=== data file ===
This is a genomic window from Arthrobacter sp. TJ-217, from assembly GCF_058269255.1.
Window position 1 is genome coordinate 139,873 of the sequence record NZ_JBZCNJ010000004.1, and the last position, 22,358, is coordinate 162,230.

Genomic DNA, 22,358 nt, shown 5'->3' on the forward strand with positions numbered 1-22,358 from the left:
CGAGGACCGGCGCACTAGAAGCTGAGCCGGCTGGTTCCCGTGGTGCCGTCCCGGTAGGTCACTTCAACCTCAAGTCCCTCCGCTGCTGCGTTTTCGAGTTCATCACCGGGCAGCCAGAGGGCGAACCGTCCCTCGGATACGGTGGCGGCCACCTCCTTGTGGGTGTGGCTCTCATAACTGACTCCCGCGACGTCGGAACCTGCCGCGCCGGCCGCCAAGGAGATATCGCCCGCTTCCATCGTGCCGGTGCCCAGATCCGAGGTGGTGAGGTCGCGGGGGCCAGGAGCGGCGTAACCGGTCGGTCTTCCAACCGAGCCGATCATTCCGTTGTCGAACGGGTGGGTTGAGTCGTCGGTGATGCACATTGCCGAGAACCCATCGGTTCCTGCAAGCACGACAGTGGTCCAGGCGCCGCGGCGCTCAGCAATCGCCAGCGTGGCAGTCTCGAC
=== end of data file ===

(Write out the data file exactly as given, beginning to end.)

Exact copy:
This is a genomic window from Arthrobacter sp. TJ-217, from assembly GCF_058269255.1.
Window position 1 is genome coordinate 139,873 of the sequence record NZ_JBZCNJ010000004.1, and the last position, 22,358, is coordinate 162,230.

Genomic DNA, 22,358 nt, shown 5'->3' on the forward strand with positions numbered 1-22,358 from the left:
CGAGGACCGGCGCACTAGAAGCTGAGCCGGCTGGTTCCCGTGGTGCCGTCCCGGTAGGTCACTTCAACCTCAAGTCCCTCCGCTGCTGCGTTTTCGAGTTCATCACCGGGCAGCCAGAGGGCGAACCGTCCCTCGGATACGGTGGCGGCCACCTCCTTGTGGGTGTGGCTCTCATAACTGACTCCCGCGACGTCGGAACCTGCCGCGCCGGCCGCCAAGGAGATATCGCCCGCTTCCATCGTGCCGGTGCCCAGATCCGAGGTGGTGAGGTCGCGGGGGCCAGGAGCGGCGTAACCGGTCGGTCTTCCAACCGAGCCGATCATTCCGTTGTCGAACGGGTGGGTTGAGTCGTCGGTGATGCACATTGCCGAGAACCCATCGGTTCCTGCAAGCACGACAGTGGTCCAGGCGCCGCGGCGCTCAGCAATCGCCAGCGTGGCAGTCTCGAC